Powell will hold a public forum July 10 to solicit feedback on a recommendation to raise the city's income-tax rate.

City Council on June 19 heard a report from its Citizen Financial Review Task Force, an 18-member committee created earlier this year to study the city's finances and consider funding options for major infrastructure such as roads, sewers and bike paths.

After six months of meetings and hundreds of volunteer hours, the committee issued its final report, which unanimously recommended the city ask voters to raise the income-tax rate from 0.75 percent to 1.15 percent.

The proposal also would bump up the credit from 0.25 percent to 0.5 percent for residents who live in Powell but work in and pay income taxes to another municipality.

Nearly 60 percent of Powell residents work outside of the city and pay taxes to the municipalities where they work, said Richard Cline, a former City Council member who led the task force.

The proposal allows "all who live or work in Powell to contribute to the solution," Cline said. "Most of them work in communities that have a 2 or 2.5 percent income-tax rate. Powell maintains one of the lowest income-tax (rates) in Ohio. Continuing to defer infrastructure maintenance is not a viable option."

Columbus, Upper Arlington and Worthington all have 2.5 percent income-tax rates.

Council could decide to pursue a tax-related ballot issue as soon as November, although no decision has been made.

Officials estimate Powell needs about $20 million for infrastructure repairs over the next decade just to maintain current streets and sewers.

That amount addresses only the city's "critical needs" and doesn't provide funding for any new infrastructure, Cline said.

The city's income-tax rate has remained the same for 27 years.

During that time, Powell relied largely on developers to build its infrastructure as new areas were developed and spent little on maintaining it, Cline said.

A 2010 effort to raise the city's income tax rate to 1.5 percent failed in part because of the so-called "shared sacrifice," Cline said. The 2010 proposal would have raised the credit for those working out of town to 1 percent, meaning their tax rate would have been unchanged. But those who lived and worked in Powell would have paid more.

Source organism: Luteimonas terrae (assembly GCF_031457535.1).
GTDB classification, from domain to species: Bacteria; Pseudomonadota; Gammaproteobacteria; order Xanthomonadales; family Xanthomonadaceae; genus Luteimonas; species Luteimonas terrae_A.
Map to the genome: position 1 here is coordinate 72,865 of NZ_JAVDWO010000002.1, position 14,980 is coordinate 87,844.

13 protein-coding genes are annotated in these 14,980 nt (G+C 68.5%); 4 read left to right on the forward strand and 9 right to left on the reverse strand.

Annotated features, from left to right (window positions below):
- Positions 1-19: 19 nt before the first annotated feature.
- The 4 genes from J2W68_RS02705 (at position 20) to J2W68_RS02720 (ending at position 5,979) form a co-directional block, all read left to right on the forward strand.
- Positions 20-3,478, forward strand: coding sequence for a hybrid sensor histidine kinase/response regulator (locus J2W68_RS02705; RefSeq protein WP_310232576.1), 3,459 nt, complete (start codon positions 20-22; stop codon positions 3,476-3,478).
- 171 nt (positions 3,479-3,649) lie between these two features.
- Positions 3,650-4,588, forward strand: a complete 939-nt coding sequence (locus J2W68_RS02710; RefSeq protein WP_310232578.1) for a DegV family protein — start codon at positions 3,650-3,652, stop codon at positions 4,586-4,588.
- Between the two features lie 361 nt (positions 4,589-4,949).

Task force member and Powell business owner Terry Hoppman said he was among the loudest 'no' votes on a tax increase in 2010. Hoppman said he supports this proposal because it is fair.

"We can't pretend that this is going to magically fix itself," Hoppman said. "We can fix this. This is our community and it's a reasonable solution."

Council member Brian Lorenz asked what would happen if a potential tax increase fails again.

"I'm not in favor of raising any income taxes," Lorenz said. "We need sufficient time to gather more public information."

The committee weighed other funding options, including a property-tax levy and the pursuit of grants.

Cline said the committee determined a property-tax increase was not a permanent solution because levies expire and the tax "falls completely on people who own property in the city of Powell."

Cutting spending across all city departments would "severely degrade city services," Cline said.

For example, a 4 percent cut across the board would net only about $300,000 annually, the committee determined.

The task force also recommended that, for the first time, Powell include ballot language mandating a minimum of 25 percent of tax revenue be designated for infrastructure maintenance.

Currently, 100 percent of the income-tax revenue is directed to the city's general fund.

It would send a message to voters, Cline said.

"If you give the city this money, you can rest assured it will be used for infrastructure maintenance," he said.

Vice Mayor Tom Counts said the report is only "first base" in the process, adding he was concerned about how the city would pay for infrastructure beyond streets and sewers, such as city buildings.

"You've got to get a lot of other people on board with your recommendations," Counts said. "There is a whole set of items that we really haven't quantified that we're going to have to maintain and repair that are a part of our city's infrastructure. Don't expect that this is going to be the cure-all for our capital-improvement and maintenance needs."

The committee also suggested the city create a business registry and a long-term capital-improvement plan.

The registry could help advertise Powell-based businesses that pay city taxes.

The capital-improvement plan could help better plan for projects and pay for them based on when they are most needed, rather than when funding is available, Cline said.

The forum is scheduled from 6 to 8 p.m. July 10 at the Village Green Municipal Building, 47 Hall St. The committee's report will be presented at 6:30 p.m.